This article was published on August 15, 2011

11 Ways Tech has Made Us Lazy

11 Ways Tech has Made Us Lazy
Sherilynn Macale
Story by

Sherilynn Macale

Sherilynn "Cheri" Macale is based in San Francisco, CA. You'll probably find her tucked away in her apartment blogging, playing video games, Sherilynn "Cheri" Macale is based in San Francisco, CA. You'll probably find her tucked away in her apartment blogging, playing video games, or immersing herself in geek culture. You can follow her on Twitter, Facebook, Google+

Everything seems to be moving so much more quickly nowadays. Why throw a grilled cheese sandwich on an actual grill when you can just toss it into an automatic sandwich maker? Why have mom over to show off your new apartment when you can just pop into FaceTime for a quick video chat? Why drive over to the library when you can pull up Wikipedia or do a Google search? In fact, why open a window when we can check the weather on our phones?

Technology has made us become lazy

In the 21st century, technology has evolved to accommodate a more convenient lifestyle and meet every need that could possibly need fulfilling. With the right tech in your home, you might not ever need to leave your bed! Below, see our list on how technology has made you lazy.

1. A massive amount of entertainment without leaving the sofa

Back in the good old days, we had to dip into stores like Tower Records or Rasputin to pick up the new Britney Spears album, or stop by Hollywood Video to rent a new flick. Thanks to technology, these tasks are a breeze!

Technology has made us become lazyFrom the comfort of my own apartment, while watching the fight on Pay Per View, I can pause mid-match to double check that my favorite songs on iTunes have been downloaded or my playlists on Spotify synced to my smartphone. I switch inputs on my television to my PS3 which has a Blu-Ray DVD of Avatar in to watch one of my favorite clips. I then slip on my XBOX 360 headset to flip inputs again and finish up party chatting with my friends list, as they’ve been waiting for me to play a session of Call of Duty: Black Ops with them. After a quick round, I flip back to Pay Per View, resume the fight, and tweet out what’s happening on screen like a sports announcer, amusing myself with the flood of replies.

That’s TV, movies, video games, hanging out with friends, and getting my music updated all without ever having to get up from my couch.

2. Checking in with loved ones without really checking in

I’m not sure what your parents are like, but mine like to check up on me constantly. Thankfully, I don’t have much to hide, and technology has made it easy for me to keep both friends and family updated on where I am at all times.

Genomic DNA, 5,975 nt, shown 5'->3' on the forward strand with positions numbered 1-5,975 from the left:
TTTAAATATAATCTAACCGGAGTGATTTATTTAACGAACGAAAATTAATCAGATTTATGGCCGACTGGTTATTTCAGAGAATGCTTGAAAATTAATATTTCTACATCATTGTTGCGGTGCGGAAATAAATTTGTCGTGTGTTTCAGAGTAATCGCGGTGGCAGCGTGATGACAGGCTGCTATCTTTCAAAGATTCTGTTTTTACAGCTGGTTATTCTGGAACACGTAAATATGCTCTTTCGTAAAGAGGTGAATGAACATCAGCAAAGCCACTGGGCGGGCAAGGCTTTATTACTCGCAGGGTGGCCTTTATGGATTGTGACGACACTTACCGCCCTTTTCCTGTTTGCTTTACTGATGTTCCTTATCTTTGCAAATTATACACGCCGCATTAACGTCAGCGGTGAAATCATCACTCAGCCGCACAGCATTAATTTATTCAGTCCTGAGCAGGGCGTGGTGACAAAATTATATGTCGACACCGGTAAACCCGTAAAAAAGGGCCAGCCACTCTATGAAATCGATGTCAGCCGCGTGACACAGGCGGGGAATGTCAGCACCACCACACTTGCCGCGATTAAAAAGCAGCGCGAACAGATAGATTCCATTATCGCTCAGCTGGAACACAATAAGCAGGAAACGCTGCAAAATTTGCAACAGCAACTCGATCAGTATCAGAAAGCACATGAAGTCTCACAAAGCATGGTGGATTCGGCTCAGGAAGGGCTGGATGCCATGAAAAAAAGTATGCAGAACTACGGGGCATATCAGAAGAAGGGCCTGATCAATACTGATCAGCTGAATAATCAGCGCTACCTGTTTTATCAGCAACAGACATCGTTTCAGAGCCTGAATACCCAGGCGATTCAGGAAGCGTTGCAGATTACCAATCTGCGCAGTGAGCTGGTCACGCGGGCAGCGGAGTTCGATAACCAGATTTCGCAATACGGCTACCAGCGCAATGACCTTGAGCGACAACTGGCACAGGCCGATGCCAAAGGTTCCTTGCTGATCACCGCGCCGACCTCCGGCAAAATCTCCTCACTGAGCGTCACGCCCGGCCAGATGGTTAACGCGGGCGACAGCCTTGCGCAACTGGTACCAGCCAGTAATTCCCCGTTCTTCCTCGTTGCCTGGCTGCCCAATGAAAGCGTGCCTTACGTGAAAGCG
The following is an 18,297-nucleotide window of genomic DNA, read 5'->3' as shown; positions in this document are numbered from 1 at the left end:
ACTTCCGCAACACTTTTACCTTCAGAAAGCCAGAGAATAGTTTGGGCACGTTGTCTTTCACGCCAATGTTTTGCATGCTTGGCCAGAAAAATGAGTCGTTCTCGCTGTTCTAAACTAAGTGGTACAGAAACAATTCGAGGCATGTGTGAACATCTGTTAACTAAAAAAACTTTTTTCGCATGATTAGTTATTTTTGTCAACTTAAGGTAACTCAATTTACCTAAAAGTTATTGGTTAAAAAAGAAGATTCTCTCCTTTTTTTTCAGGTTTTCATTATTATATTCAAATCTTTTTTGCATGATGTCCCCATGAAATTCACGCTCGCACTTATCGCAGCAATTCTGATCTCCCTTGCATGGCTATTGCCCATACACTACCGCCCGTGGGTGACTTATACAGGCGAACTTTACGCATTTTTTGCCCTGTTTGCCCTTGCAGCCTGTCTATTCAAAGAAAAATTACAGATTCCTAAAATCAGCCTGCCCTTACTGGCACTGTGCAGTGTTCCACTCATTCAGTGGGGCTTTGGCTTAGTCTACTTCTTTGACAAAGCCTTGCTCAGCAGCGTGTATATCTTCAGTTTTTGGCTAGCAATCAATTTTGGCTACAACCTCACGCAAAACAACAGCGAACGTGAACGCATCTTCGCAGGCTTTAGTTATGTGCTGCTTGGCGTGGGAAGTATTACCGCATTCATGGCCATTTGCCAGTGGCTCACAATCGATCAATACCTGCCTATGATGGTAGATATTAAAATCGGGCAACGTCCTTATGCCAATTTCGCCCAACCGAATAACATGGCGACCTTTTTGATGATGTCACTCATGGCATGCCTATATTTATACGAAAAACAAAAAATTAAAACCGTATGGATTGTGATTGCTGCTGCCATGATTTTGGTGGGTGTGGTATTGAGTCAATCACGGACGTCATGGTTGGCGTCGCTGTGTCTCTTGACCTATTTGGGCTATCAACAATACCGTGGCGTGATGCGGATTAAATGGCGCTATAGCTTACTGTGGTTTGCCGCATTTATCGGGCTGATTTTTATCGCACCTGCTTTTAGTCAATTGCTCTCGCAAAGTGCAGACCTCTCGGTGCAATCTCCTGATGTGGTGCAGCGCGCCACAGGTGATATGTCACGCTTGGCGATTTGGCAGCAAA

Google Latitude, for example, is probably the most invasive but helpful GPS tracker that I’ve seen on smartphones as it pings out a constant broadcast of where you are on a map to whoever you allow to see it. Other services like Foursquare or Facebook Places let you check into your favorite restaurants or venues and leave both tips, advice, and reviews on the locales you’ve visited. Now your friends will never have to check in on you, find out where you’ve been, or even discover what sort of food you like. Why bother, after all, when they can just browse through your check in history and skim your suggestions on Yelp?

Now there’s no need to check in with mom and dad — I’ve got technology to do it for me.

3. Restaurant food delivery

Restaurant food delivery Did you know that even restaurants are making it easier for you to get their food without ever having to actually visit? GrubHub is a neat service that allows you to sort through all of the restaurants near your location that allow for delivery or pickup. You can categorize them according to food type (Italian, Mexican, American, etc), price, rating, etc — they essentially make it incredibly simple for you to discover what’s nearby, tasty, and open at the right hours. You can pick online from full restaurant menus, then leave special instructions for your food and delivery. There’s no reason to leave your home when you can have food from every part of the world delivered right to your doorstep.

Other services similar to GrubHub: Seamless Web, Foodler, and eat24hours.

4. Online shopping